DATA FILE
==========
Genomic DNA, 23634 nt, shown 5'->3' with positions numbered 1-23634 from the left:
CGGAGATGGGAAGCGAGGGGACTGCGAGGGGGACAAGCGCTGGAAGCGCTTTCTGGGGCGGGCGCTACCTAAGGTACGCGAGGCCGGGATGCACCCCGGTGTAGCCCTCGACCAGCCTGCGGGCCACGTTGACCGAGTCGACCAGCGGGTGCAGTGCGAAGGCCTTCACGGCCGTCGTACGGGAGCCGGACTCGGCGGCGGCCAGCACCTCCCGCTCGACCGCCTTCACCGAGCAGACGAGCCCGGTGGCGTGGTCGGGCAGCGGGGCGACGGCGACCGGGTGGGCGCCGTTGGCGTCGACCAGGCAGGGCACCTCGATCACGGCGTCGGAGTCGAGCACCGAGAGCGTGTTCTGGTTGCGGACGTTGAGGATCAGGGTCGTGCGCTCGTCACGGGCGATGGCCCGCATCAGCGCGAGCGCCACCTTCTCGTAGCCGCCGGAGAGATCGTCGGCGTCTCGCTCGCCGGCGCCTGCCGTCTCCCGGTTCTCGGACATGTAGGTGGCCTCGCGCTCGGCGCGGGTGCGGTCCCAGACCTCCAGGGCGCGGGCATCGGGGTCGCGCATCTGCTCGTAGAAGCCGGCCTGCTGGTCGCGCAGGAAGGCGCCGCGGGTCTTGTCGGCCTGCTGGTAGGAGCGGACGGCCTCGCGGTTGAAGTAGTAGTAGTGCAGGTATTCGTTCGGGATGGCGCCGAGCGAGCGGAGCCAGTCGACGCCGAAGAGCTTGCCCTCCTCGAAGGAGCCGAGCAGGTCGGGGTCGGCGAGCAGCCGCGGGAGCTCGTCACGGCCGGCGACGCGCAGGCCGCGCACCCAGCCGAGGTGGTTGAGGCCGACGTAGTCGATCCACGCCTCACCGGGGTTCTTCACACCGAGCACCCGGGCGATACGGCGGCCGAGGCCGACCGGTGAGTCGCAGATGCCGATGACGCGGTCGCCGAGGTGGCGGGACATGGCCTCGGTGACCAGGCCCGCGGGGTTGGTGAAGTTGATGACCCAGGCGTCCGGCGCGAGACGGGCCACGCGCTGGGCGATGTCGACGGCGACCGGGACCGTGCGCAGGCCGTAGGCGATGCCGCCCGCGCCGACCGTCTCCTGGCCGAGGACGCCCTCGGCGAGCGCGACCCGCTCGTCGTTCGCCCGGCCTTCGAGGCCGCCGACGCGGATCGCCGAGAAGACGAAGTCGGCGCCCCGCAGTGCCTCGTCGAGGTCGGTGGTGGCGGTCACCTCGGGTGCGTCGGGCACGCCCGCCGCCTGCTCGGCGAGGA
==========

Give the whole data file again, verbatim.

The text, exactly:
Genomic DNA, 23634 nt, shown 5'->3' with positions numbered 1-23634 from the left:
CGGAGATGGGAAGCGAGGGGACTGCGAGGGGGACAAGCGCTGGAAGCGCTTTCTGGGGCGGGCGCTACCTAAGGTACGCGAGGCCGGGATGCACCCCGGTGTAGCCCTCGACCAGCCTGCGGGCCACGTTGACCGAGTCGACCAGCGGGTGCAGTGCGAAGGCCTTCACGGCCGTCGTACGGGAGCCGGACTCGGCGGCGGCCAGCACCTCCCGCTCGACCGCCTTCACCGAGCAGACGAGCCCGGTGGCGTGGTCGGGCAGCGGGGCGACGGCGACCGGGTGGGCGCCGTTGGCGTCGACCAGGCAGGGCACCTCGATCACGGCGTCGGAGTCGAGCACCGAGAGCGTGTTCTGGTTGCGGACGTTGAGGATCAGGGTCGTGCGCTCGTCACGGGCGATGGCCCGCATCAGCGCGAGCGCCACCTTCTCGTAGCCGCCGGAGAGATCGTCGGCGTCTCGCTCGCCGGCGCCTGCCGTCTCCCGGTTCTCGGACATGTAGGTGGCCTCGCGCTCGGCGCGGGTGCGGTCCCAGACCTCCAGGGCGCGGGCATCGGGGTCGCGCATCTGCTCGTAGAAGCCGGCCTGCTGGTCGCGCAGGAAGGCGCCGCGGGTCTTGTCGGCCTGCTGGTAGGAGCGGACGGCCTCGCGGTTGAAGTAGTAGTAGTGCAGGTATTCGTTCGGGATGGCGCCGAGCGAGCGGAGCCAGTCGACGCCGAAGAGCTTGCCCTCCTCGAAGGAGCCGAGCAGGTCGGGGTCGGCGAGCAGCCGCGGGAGCTCGTCACGGCCGGCGACGCGCAGGCCGCGCACCCAGCCGAGGTGGTTGAGGCCGACGTAGTCGATCCACGCCTCACCGGGGTTCTTCACACCGAGCACCCGGGCGATACGGCGGCCGAGGCCGACCGGTGAGTCGCAGATGCCGATGACGCGGTCGCCGAGGTGGCGGGACATGGCCTCGGTGACCAGGCCCGCGGGGTTGGTGAAGTTGATGACCCAGGCGTCCGGCGCGAGACGGGCCACGCGCTGGGCGATGTCGACGGCGACCGGGACCGTGCGCAGGCCGTAGGCGATGCCGCCCGCGCCGACCGTCTCCTGGCCGAGGACGCCCTCGGCGAGCGCGACCCGCTCGTCGTTCGCCCGGCCTTCGAGGCCGCCGACGCGGATCGCCGAGAAGACGAAGTCGGCGCCCCGCAGTGCCTCGTCGAGGTCGGTGGTGGCGGTCACCTCGGGTGCGTCGGGCACGCCCGCCGCCTGCTCGGCGAGGA